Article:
Looking forward to attending her sister April's wedding, the commitment-shy tomboy and classic cars aficionado, June Havens, catches a plane to Boston. Then, out of the blue, she crosses paths with the handsome and charming stranger with the killer sense of humour, Roy Miller, and just like that, June's life will never be the same again. Now, as the dashing man of intrigue plunges June into an excitingly risky world of high-speed car chases, deadly man-to-man fights, and lethal stray bullets, dangerous, no-nonsense adversaries are after the mismatched duo, hell-bent on retrieving a tiny state-of-the-art device that's worth millions. But, who's this Roy Miller guy? Is he truly one of the good guys? Above all, could he be the one?Written by
The film's production partners, New Regency and Dune Entertainment, offset financing for the film by paying Tom Cruise a lower advance fee than he normally received. According to the Los Angeles Times, Cruise received $11 million for Knight and Day (2010), not the $20+ million he usually receives. See more »
When Roy drops the battery in the ice to cool it, it starts hissing and smoking, implying that the thing is very hot. However only a few seconds earlier he had it in his bare hands. See more »
An 'Extended Cut' is available in Region 2 (UK and Europe), Region 3 (Asia) and Region 4 (Australia & NZ). It adds eight minutes of footage, mostly extended versions of existing scenes, as well as a new opening scene that better establishes June Haven's profession as a mechanic. The 'Extended Cut' was released on Video On Demand in North America, but as of January 2011, it has yet to receive a Region 1 release. (See the FAQ page for more details.) See more »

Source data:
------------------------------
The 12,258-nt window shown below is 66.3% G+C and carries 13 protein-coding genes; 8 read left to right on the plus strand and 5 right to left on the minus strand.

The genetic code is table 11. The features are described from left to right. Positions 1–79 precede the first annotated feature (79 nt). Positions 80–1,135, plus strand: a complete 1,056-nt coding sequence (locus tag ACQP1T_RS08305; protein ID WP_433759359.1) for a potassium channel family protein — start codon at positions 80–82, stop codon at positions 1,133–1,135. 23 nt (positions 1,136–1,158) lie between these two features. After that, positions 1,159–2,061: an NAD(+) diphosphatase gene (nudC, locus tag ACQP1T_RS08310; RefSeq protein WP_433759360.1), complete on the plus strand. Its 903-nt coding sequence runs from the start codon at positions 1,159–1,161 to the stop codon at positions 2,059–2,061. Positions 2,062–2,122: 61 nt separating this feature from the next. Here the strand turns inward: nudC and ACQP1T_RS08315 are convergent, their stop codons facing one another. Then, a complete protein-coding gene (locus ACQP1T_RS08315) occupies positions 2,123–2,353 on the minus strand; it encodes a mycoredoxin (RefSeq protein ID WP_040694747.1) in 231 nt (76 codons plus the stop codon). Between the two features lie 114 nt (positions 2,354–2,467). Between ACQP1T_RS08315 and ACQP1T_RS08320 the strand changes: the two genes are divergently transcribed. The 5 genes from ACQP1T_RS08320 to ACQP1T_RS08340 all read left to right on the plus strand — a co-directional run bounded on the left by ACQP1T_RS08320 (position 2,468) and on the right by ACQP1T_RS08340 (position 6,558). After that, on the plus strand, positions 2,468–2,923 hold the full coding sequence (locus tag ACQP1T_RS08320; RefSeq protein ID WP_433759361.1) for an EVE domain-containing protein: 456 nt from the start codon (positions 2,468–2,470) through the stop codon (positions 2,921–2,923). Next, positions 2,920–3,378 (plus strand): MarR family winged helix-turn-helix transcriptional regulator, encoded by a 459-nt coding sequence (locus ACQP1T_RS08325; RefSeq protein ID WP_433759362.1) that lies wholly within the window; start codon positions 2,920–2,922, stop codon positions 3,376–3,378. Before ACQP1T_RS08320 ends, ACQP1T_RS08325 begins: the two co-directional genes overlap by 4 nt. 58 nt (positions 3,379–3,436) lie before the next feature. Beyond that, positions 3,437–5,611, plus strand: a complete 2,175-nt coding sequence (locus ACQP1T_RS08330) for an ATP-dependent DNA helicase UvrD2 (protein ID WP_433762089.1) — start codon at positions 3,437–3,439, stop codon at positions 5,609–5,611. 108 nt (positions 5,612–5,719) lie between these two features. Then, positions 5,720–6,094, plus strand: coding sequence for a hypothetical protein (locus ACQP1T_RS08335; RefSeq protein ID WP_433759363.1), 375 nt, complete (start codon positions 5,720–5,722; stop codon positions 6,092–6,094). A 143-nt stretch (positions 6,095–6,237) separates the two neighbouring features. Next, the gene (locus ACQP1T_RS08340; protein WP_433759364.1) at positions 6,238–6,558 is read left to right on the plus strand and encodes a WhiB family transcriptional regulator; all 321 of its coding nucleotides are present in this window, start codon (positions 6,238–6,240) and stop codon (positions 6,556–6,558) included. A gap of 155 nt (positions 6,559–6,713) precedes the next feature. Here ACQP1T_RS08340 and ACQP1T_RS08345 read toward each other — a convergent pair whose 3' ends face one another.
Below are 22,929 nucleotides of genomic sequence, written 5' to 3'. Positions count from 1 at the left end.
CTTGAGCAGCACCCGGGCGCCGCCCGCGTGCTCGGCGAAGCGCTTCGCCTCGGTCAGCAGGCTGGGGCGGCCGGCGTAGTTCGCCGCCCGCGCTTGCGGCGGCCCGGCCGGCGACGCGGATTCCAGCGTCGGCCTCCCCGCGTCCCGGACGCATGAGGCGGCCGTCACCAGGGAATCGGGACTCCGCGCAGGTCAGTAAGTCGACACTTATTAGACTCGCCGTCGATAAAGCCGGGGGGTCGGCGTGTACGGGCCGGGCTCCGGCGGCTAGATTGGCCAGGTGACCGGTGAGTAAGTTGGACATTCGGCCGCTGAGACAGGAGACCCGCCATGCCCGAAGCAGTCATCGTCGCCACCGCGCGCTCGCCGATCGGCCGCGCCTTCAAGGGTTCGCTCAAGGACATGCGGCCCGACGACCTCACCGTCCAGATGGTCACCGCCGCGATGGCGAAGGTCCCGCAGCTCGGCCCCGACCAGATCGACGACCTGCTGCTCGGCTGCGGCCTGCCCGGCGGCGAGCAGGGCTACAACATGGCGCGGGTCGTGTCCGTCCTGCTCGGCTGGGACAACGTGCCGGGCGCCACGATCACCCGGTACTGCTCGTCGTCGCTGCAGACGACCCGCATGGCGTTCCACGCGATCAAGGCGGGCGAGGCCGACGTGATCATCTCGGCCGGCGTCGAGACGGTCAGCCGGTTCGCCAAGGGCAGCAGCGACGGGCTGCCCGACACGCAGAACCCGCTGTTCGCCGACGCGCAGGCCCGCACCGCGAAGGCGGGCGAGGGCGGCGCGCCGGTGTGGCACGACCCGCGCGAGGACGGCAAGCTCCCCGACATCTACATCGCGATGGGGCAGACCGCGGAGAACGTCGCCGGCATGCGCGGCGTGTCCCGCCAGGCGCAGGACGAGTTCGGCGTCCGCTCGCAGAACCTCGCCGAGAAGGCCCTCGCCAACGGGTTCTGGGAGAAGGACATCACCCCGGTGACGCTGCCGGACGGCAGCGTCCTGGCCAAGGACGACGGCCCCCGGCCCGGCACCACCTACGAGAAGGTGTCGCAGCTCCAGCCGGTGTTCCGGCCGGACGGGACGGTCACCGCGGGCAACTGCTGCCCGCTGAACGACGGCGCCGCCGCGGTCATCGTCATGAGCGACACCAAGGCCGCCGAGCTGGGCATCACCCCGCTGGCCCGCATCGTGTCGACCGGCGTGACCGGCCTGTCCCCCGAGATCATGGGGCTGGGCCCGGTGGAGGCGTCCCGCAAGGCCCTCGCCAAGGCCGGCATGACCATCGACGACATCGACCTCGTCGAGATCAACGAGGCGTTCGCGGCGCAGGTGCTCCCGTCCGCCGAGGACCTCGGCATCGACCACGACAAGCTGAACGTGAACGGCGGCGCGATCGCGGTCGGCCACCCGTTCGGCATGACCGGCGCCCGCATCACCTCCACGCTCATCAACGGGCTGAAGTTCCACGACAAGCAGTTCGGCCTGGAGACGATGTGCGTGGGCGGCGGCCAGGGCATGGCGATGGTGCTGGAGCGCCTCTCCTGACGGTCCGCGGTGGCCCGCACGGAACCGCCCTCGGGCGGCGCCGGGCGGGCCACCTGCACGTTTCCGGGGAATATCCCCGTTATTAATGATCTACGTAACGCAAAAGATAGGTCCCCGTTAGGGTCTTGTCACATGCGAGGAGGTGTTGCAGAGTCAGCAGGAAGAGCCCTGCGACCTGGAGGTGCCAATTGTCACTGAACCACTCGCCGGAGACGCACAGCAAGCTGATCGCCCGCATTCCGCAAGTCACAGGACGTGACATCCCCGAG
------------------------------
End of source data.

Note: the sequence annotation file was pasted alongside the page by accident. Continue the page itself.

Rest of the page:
Great blend of action and comedy. I never felt that the humor and the small bit of romance (that they had to throw in to make the relationship between the two protagonists believable) detracted from the action. It seemed that every time I was about to think "when's the next action scene" the movie would stop the thought with a well timed laugh or another action sequence making me never feel like I was waiting for the story or the action to resume.
It was also refreshing to see Tom Cruise play a part that wasn't meant to be almost completely emotionally impotent. I've never before seen him play a character where his face actually SHOWED such a full spectrum of emotions. Cameron Diaz also runs a gamut of emotional and psychological states as she progresses from the sheltered, Midwestern blonde who's in way over her head to the semi-savvy (albeit awkward) companion/sidekick of a rogue spy trying to clear his name.
I found myself applauding at the end.
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